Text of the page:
An advertising onslaught to promote a new charter school is being met by anonymous adversaries who have a guerilla marketing strategy of their own.
Glossy ads featuring smiling children went up this week in the Lorimer subway station for a Williamsburg branch of the Success Charter Network set to open in August. On one poster, a child is playing with blocks; in another, a child is looking through a magnifying glass.
“Most students learn science from a book,” one ad reads. “We teach science by allowing them to experience it.”
Within days of the ads’ arrival, someone had adorned the posters with quote bubble-shaped stickers criticizing the network, whose already ambitious expansion plans Mayor Bloomberg promised to fast-track during his State of the City speech Thursday.
The stickers feature familiar talking points from those who are critical of the Success charter schools, which are run by former City Councilwoman Eva Moskowitz. Stickers target the network’s marketing budget and argue that the schools put too much focus on testing.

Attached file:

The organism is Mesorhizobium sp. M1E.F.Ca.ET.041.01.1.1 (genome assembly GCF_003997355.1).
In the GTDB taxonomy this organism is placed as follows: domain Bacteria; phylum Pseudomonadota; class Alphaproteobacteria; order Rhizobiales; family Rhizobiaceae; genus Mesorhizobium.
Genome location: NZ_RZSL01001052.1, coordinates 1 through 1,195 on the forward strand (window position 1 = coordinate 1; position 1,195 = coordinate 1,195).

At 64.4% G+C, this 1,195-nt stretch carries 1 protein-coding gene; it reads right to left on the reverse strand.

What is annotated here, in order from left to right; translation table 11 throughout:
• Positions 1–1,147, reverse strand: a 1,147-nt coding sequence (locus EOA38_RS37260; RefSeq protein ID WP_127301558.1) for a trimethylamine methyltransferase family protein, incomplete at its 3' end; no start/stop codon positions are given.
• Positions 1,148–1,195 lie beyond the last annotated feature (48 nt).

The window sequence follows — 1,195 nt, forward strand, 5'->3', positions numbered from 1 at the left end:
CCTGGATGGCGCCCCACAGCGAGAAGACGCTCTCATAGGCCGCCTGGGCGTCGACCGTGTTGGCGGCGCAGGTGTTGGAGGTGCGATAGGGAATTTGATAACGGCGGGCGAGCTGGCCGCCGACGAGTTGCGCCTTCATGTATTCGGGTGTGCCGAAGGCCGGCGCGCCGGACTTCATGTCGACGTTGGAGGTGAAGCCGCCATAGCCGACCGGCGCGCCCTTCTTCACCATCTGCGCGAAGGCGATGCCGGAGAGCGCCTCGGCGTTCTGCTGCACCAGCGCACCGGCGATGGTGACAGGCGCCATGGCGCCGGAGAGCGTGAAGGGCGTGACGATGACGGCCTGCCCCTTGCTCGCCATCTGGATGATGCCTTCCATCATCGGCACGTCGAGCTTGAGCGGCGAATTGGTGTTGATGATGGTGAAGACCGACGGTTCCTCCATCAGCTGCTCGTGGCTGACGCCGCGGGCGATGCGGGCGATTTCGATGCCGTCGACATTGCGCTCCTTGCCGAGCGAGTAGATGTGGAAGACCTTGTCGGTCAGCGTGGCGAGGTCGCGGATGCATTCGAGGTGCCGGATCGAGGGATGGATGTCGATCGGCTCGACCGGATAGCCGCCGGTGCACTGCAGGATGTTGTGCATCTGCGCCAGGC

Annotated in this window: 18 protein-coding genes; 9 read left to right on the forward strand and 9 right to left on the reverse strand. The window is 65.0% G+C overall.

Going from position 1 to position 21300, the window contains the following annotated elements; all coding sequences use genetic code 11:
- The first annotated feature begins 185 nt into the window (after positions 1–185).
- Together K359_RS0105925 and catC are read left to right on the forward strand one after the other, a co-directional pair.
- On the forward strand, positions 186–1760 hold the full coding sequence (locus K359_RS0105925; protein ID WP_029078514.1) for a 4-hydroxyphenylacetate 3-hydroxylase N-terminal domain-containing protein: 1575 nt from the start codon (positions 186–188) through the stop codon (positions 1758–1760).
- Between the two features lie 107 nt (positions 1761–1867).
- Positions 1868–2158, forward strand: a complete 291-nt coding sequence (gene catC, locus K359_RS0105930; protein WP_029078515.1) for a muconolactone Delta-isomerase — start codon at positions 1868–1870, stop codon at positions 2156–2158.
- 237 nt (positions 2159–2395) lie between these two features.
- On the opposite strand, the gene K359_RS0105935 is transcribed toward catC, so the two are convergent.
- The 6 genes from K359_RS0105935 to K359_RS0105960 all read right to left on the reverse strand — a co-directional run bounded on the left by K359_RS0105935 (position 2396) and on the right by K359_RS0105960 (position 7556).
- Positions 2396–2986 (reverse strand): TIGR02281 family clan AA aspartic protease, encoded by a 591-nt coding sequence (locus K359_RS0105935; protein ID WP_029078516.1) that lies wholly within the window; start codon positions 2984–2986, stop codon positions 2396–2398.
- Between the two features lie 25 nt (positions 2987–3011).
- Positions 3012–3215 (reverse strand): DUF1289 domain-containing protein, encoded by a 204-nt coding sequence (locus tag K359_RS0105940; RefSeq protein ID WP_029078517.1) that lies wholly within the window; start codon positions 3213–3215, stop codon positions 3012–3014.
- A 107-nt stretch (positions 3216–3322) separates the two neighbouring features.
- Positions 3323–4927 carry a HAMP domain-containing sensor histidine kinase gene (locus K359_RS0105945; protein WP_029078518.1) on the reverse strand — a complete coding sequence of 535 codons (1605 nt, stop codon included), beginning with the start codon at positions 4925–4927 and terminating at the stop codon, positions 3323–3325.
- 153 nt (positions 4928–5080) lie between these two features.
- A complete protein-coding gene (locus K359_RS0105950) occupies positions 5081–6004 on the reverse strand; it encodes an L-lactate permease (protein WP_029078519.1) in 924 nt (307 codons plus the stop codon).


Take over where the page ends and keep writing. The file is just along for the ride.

We haven’t heard from anyone taking responsibility for the stickets yet. (Let us know if it was you!) But the charter network has a long history of attracting adversaries, and the Williamsburg school has its share of opponents.This week, a neighborhood community board voted to oppose the city’s plan to house the charter school inside M.S. 50.
A Success Charter Network spokeswoman, Jenny Sedlis, said the stickers represented a coordinated attack on the network and its efforts to improve schools in the neighborhood.
“This is not the work of someone with a sharpie,” Sedlis said. “This is a well organized and well funded attempt to mislead parents and deny them information about public school options in their neighborhood. Luckily, parents are smarter than that and if anything, this cynical effort will backfire and actually encourage more families to consider their options when researching schools for their kids.”
The network’s strategy of blanketing neighborhoods where schools are opening with recruitment ads has long drawn criticism from some who question whether schools’ money is well spent on marketing. The network spent nearly $900,000 on student recruitment last year, Sedlis has said.